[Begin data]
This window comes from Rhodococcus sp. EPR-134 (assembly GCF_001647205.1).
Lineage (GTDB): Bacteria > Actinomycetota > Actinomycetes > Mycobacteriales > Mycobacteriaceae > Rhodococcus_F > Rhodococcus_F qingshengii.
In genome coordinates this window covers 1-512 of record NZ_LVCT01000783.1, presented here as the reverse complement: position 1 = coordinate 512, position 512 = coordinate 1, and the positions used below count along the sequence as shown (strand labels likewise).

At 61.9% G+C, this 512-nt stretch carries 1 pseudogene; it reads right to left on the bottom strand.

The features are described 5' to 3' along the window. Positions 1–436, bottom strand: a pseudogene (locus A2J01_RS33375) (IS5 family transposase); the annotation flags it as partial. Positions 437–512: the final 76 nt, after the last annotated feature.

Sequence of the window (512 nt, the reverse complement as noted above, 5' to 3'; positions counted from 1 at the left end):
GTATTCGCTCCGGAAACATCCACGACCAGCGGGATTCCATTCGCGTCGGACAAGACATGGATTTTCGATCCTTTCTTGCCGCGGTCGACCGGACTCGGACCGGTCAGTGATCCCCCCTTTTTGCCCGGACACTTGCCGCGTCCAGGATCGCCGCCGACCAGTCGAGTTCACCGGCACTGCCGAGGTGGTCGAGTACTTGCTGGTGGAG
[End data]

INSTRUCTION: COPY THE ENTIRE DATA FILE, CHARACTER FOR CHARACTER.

This window comes from Rhodococcus sp. EPR-134 (assembly GCF_001647205.1).
Lineage (GTDB): Bacteria > Actinomycetota > Actinomycetes > Mycobacteriales > Mycobacteriaceae > Rhodococcus_F > Rhodococcus_F qingshengii.
In genome coordinates this window covers 1-512 of record NZ_LVCT01000783.1, presented here as the reverse complement: position 1 = coordinate 512, position 512 = coordinate 1, and the positions used below count along the sequence as shown (strand labels likewise).

At 61.9% G+C, this 512-nt stretch carries 1 pseudogene; it reads right to left on the bottom strand.

The features are described 5' to 3' along the window. Positions 1–436, bottom strand: a pseudogene (locus A2J01_RS33375) (IS5 family transposase); the annotation flags it as partial. Positions 437–512: the final 76 nt, after the last annotated feature.

Sequence of the window (512 nt, the reverse complement as noted above, 5' to 3'; positions counted from 1 at the left end):
GTATTCGCTCCGGAAACATCCACGACCAGCGGGATTCCATTCGCGTCGGACAAGACATGGATTTTCGATCCTTTCTTGCCGCGGTCGACCGGACTCGGACCGGTCAGTGATCCCCCCTTTTTGCCCGGACACTTGCCGCGTCCAGGATCGCCGCCGACCAGTCGAGTTCACCGGCACTGCCGAGGTGGTCGAGTACTTGCTGGTGGAG